Archive for the ‘Andrew Miller’ Category
Lefty pitcher Chris Capuano has joined the Red Sox – filling the gap opened when Ryan Dempster announced he would not play in the 2014 season.
Going to Boston is a homecoming for Capuano – who hails from West Springfield, Mass.
Capuano grew up as a Red Sox fan but has never pitched in Fenway Park as a big leaguer.
He knows he is currently the sixth man in a five man starting rotation – a spot not unlike what he faced with the Dodgers last season.
Los Angeles had a Spring Training staff overflowing with 8 starters, only to be hit by injury during the season and opening up a starting role for Capuano.
Most likely, Capuano will be vying for a bullpen job – competing against Brandon Workman.
The Sox may prefer Workman stay stretched out as a starter in the minors rather than placing him in the bullpen. Although he handled both roles fine last season.
Red Sox manager John Farrell sees Capuano as someone who could throw an inning out of the bullpen or face a single batter, lefty or righty.
Capuano would provide a third lefty in the pen – along with Craig Breslow and the comebacking Andrew Miller.
Miller Moving Forward
Early returns are positive on the comeback of Miller from a foot injury that knocked him out for the 2013 season on July 6.
Miller throws big-time heat – making him tough on lefties and righties. He averaged a career-high 14.1 strikeouts per 9 innings last season.
Says Farrell, “We’re looking forward to him being a mainstay in this bullpen. To have him 100 percent healthy, a guy you can go to with men on base for a strikeout, provided he picks up where he left off, that is a huge weapon.”
Who do you think lands on Boston’s Opening Day roster? Capuano? Workman? Both? Neither?
Like the rumor the Red Sox are checking out free agent Ryan Madson as a potential bullpen candidate.
Let’s hope Grant Balfour is on the list too if his price drops.
The team saw last year how quickly they can lose pitching depth when closers Joel Hanrahan and Andrew Bailey both got hit with season-ending injuries.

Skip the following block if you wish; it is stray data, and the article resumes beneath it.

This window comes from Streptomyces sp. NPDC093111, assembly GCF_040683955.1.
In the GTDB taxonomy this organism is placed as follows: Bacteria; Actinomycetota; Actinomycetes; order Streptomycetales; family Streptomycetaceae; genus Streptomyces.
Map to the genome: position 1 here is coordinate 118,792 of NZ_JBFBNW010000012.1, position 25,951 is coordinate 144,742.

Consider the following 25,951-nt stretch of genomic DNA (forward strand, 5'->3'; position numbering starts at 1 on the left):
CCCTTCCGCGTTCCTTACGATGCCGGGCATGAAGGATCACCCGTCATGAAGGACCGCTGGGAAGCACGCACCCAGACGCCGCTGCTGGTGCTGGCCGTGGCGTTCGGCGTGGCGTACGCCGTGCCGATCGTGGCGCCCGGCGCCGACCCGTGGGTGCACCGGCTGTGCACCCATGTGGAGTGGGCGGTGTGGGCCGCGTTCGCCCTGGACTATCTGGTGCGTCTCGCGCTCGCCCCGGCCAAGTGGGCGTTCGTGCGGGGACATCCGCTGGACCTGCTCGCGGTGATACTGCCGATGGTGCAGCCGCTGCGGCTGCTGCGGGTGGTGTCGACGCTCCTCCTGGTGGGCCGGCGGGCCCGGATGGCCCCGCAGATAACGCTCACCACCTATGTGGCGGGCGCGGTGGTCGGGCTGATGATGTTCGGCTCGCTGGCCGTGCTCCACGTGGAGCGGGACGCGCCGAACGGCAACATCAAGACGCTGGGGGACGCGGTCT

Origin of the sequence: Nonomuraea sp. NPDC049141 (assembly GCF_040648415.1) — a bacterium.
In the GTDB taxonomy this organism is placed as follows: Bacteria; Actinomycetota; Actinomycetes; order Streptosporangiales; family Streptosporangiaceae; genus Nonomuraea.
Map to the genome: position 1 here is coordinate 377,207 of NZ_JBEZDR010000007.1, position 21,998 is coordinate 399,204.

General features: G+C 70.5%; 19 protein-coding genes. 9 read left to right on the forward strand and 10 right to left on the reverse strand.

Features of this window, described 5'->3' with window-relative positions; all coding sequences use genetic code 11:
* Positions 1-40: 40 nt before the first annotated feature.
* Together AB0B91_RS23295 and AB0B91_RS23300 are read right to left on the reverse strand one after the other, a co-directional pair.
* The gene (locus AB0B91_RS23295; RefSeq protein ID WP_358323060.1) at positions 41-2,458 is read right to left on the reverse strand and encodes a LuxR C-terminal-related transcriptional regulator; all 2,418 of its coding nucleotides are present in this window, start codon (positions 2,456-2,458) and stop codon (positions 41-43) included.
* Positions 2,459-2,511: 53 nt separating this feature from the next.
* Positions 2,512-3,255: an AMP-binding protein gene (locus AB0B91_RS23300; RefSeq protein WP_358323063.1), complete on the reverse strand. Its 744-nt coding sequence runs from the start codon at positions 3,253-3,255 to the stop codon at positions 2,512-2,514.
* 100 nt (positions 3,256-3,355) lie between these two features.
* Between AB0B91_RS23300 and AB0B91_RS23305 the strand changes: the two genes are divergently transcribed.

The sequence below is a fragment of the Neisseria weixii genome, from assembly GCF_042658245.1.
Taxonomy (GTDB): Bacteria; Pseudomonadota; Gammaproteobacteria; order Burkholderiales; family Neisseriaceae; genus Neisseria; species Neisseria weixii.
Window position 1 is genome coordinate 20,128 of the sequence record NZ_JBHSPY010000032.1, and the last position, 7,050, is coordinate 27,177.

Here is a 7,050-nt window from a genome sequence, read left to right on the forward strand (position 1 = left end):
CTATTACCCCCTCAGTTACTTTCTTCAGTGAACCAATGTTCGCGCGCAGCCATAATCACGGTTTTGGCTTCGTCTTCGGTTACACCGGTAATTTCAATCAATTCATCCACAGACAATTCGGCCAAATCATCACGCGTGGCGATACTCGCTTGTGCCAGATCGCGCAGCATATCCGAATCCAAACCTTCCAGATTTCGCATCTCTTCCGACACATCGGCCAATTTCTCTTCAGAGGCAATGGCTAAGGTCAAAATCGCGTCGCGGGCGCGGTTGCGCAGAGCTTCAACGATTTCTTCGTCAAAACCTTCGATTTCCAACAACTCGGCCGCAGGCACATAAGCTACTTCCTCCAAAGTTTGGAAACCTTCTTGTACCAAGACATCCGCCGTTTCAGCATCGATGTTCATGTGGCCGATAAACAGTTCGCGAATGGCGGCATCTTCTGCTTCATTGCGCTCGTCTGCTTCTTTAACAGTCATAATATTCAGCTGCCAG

And there is the same need for depth with starting pitchers.
The Red Sox have six returning starters. No need to prune this list – something that should not even be considered until we see Clay Buchholz pitch in a number of games.
How Red Sox Staff Lines Up
- Starters – Jon Lester, John Lackey, Buchholz, Jake Peavy, Felix Doubront and Ryan Dempster.
- Potential Starters (or relievers) – Brandon Workman, Drake Britton, Rubby De La Rosa and Steven Wright.
- Relievers – Badenhop, Mujica, Koji Uehara, Craig Breslow, Andrew Miller, Junichi Tazawa, Brayan Villarreal and Alex Wilson.
- Youngster who could surprise in Spring Training – Allen Webster; he has an arm/stuff to be a big league difference maker. The question: Is he ready to stick in the big leagues?
- Prospects that could be factors in 2014 – Anthony Ranaudo, Matt Barnes and Henry Owens.
That’s deep depth.
But it’s needed. Boston had 26 pitchers hit the mound for the team in 2013.
What to Look at in Spring Training
- Leading up to Spring Training, Boston should be in add mode in pitching if the right opportunity emerges unless some team overpays in a deal.
- Among starters, Buchholz is the key – will he show he is ready to go at the season start?
- Look for Dempster to stay – unless Workman and maybe someone else (Webster? De La Rosa?) show they are ready to move into the rotation if needed.
What are you looking for among Red Sox pitchers during the rest of the off-season and Spring Training?
Prospect Options for Red Sox Holes
One of the great benefits of building a strong farm system is creating organizational depth that is available to address issues that pop up during the season.
John Tomase walked through the top ten options of Sox prospects who could play a role down the stretch run.
Of course, SS Xander Bogaerts leads the way and Brandon Workman is in the second spot – with Workman potentially playing role as a starter or in the bullpen.
Two sleepers: Drake Britton who could get the chance to fill Andrew Miller’s shoes as a lefty in the bullpen (even with Matt Thornton here). And Will Middlebrooks as a bounce-back player – the Sox need more right-handed pop.